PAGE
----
Since this thread yielded mostly blank stares, I find it reasonable to assume that this is a bad interaction with my system. If that is the case, what could I do towards diagnosing the issue? Is there anything useful in the diagnostics report? In the OS system activity?
We managed to find and fix some of the audio export performance issues for 2.0, and then we manage to fix a couple more just after the 2.0 release (in particular for users affected by the hanging at 90-95%). We’ve done quite a lot on audio export for the next update.
In general, it’s not unexpected that the performance of an application may deteriorate if you have it running for a long duration and are doing a lot of editing. For instance caches do get bigger (which can speed some things up, but at the expense of more memory usage, which then may counter the performance gain), also you can get heap fragmentation (rather than all the memory being allocated together, it ends up scattered around, which means that your CPU’s low level caches don’t perform as effectively). Long-running apps do often occupy more memory, and if you don’t have lots of it then that can slow down performance. Restarting an app you’ve had running for a long time can really give quite a performance boost.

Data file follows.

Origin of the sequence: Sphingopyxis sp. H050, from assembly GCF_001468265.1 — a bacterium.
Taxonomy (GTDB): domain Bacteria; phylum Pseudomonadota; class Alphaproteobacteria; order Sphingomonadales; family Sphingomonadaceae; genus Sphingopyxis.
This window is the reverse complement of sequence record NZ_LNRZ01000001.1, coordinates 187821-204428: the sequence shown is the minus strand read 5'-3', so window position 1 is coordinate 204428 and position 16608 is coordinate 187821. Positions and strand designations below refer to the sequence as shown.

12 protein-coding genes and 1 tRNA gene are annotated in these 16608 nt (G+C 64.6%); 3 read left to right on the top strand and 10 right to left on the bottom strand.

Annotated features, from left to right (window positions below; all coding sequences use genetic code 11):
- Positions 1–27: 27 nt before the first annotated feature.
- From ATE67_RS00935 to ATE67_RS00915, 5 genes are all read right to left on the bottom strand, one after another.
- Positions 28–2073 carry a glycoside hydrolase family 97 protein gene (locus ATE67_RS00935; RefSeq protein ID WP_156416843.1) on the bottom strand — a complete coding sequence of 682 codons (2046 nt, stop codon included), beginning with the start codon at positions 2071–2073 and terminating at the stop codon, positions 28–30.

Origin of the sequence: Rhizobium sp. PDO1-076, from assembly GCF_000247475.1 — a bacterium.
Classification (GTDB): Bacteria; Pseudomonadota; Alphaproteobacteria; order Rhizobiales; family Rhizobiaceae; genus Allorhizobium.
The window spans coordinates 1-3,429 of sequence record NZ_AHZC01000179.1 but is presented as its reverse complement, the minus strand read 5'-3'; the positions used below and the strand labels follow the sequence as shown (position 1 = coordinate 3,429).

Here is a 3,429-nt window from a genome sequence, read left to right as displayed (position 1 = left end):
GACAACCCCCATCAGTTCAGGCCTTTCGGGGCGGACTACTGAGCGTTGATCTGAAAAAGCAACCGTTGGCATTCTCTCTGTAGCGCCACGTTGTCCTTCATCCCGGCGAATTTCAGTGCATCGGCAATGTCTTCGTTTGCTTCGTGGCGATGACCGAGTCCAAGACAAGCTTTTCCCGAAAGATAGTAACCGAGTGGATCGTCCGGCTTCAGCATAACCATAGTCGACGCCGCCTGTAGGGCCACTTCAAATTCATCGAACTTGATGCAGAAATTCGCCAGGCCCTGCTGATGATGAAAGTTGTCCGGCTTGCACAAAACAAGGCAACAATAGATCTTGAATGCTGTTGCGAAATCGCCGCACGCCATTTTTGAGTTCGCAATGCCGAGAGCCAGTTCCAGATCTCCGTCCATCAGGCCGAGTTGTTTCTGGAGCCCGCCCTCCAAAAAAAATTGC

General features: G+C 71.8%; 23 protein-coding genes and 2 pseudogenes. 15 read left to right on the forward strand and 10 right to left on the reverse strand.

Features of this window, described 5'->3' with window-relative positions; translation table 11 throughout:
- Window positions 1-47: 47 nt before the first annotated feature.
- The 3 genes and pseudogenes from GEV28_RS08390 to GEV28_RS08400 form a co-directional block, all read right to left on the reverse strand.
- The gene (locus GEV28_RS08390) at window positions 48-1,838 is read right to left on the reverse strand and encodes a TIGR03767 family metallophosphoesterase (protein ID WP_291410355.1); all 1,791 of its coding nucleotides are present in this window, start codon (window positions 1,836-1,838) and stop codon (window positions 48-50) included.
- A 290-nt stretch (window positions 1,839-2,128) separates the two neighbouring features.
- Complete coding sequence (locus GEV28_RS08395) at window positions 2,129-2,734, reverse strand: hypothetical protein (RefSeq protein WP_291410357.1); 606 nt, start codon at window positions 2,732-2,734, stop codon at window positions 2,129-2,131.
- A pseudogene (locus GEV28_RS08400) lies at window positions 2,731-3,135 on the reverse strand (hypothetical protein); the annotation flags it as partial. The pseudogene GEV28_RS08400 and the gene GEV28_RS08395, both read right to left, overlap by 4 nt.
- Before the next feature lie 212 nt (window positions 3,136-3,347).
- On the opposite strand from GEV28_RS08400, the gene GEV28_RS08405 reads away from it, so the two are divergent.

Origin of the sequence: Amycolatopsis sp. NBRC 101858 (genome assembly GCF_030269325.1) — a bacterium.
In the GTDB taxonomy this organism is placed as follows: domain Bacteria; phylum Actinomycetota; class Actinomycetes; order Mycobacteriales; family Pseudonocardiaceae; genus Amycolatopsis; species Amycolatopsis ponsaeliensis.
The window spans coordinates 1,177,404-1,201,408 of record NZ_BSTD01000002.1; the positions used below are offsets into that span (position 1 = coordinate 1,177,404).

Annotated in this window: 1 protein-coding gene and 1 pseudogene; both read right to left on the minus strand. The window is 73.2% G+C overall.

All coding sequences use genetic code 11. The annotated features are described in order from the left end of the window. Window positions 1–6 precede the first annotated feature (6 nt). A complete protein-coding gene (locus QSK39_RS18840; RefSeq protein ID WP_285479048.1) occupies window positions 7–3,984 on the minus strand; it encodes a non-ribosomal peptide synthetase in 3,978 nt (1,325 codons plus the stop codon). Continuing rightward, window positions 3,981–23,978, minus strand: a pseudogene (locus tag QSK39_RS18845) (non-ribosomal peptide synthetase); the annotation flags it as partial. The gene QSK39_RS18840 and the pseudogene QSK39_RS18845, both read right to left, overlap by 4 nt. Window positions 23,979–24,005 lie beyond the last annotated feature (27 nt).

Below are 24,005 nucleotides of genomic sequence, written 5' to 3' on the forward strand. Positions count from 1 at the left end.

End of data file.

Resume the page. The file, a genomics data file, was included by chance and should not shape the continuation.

It’s not expected that Dorico would crash, unless you really have run out of memory (which is generally quite unlikely as it will start using the paging file first and that will feel incredibly slow). If you have crash reports then we do like to see them as most of them do correspond to actionable bugs (and we’ve fixed quite a few of these for the next update too). The most useful thing to send us after a crash, is the crashlog itself and then run Dorico again and create the Diagnostic report, as that also contains the application log for the previous run, so it can give us a better idea of what was happening when it crashed.
I came across a similar problem: Today Cubase (10 Pro on indows 10) started to show 6 times the needed time for the export, this project normally needs 5 minutes (now it needed over 30). I restarted Cubase and the problem was gone. After one export test the problem was back. I can’t really figure out, what’s causing it.
You’ll get better luck posting this on the Cubase forum!
Thanx, I will.